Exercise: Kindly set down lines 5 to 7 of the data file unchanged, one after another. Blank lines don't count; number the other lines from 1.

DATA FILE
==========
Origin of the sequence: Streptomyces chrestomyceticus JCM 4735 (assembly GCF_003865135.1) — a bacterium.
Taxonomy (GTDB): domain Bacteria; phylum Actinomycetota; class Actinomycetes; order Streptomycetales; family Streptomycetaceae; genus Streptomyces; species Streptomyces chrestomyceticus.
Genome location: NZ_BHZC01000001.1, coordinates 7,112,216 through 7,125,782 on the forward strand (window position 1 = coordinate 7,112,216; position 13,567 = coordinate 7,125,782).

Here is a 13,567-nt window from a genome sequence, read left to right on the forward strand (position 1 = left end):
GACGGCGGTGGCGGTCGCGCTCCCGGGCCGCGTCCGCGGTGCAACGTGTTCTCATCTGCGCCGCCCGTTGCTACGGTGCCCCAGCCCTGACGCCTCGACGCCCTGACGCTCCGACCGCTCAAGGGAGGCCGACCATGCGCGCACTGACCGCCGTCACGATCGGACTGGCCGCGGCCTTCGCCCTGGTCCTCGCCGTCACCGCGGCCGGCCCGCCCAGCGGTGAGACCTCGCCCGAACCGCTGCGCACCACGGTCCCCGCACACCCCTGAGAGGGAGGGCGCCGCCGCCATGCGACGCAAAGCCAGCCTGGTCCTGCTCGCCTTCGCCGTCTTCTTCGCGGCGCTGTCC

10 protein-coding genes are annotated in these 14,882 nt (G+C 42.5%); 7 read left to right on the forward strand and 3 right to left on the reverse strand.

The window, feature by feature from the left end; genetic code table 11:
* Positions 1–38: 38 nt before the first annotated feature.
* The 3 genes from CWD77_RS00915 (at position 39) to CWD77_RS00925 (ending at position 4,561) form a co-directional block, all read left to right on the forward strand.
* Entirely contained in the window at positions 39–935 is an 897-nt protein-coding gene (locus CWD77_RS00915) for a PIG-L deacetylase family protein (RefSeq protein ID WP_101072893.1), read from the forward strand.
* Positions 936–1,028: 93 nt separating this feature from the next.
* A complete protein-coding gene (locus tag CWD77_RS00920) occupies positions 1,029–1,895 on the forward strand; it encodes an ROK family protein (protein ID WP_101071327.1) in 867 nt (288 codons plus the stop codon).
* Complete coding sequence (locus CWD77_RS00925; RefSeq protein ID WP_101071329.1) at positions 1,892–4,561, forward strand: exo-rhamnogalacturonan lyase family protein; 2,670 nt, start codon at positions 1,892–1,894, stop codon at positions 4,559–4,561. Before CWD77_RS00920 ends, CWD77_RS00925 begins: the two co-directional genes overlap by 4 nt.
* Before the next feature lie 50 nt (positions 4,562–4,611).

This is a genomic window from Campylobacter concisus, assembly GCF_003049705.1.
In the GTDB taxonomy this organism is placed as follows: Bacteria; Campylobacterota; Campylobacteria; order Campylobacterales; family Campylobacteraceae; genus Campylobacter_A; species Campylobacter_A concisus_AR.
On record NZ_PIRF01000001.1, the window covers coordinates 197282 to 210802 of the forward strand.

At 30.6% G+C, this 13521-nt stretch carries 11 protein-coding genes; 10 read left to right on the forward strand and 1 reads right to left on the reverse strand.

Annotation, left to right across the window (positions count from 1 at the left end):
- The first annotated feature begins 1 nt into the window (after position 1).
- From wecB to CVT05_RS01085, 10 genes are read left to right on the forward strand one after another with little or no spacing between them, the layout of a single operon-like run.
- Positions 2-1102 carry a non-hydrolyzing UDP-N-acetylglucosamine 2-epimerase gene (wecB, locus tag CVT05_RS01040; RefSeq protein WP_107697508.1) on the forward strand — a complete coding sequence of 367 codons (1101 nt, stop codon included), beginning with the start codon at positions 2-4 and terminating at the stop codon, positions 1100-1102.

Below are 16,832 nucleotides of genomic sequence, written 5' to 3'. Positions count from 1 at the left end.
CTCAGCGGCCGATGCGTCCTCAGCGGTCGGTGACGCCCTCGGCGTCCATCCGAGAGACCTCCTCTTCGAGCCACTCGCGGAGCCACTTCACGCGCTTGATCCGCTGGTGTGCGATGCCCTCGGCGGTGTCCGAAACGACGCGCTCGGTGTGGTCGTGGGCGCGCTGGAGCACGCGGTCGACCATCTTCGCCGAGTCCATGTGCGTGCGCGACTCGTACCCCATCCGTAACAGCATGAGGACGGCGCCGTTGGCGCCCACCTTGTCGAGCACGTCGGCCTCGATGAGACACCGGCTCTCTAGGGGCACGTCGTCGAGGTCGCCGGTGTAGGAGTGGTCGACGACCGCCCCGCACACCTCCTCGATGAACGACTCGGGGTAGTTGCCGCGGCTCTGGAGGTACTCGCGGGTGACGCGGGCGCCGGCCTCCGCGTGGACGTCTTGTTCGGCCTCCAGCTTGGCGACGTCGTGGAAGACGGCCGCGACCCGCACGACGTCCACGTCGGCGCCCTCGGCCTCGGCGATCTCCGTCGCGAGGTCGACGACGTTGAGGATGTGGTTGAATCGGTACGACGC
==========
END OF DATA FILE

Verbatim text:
GACGGCGGTGGCGGTCGCGCTCCCGGGCCGCGTCCGCGGTGCAACGTGTTCTCATCTGCGCCGCCCGTTGCTACGGTGCCCCAGCCCTGACGCCTCGACGCCCTGACGCTCCGACCGCTCAAGGGAGGCCGACCATGCGCGCACTGACCGCCGTCACGATCGGACTGGCCGCGGCCTTCGCCCTGGTCCTCGCCGTCACCGCGGCCGGCCCGCCCAGCGGTGAGACCTCGCCCGAACCGCTGCGCACCACGGTCCCCGCACACCCCTGAGAGGGAGGGCGCCGCCGCCATGCGACGCAAAGCCAGCCTGGTCCTGCTCGCCTTCGCCGTCTTCTTCGCGGCGCTGTCC

10 protein-coding genes are annotated in these 14,882 nt (G+C 42.5%); 7 read left to right on the forward strand and 3 right to left on the reverse strand.

The window, feature by feature from the left end; genetic code table 11: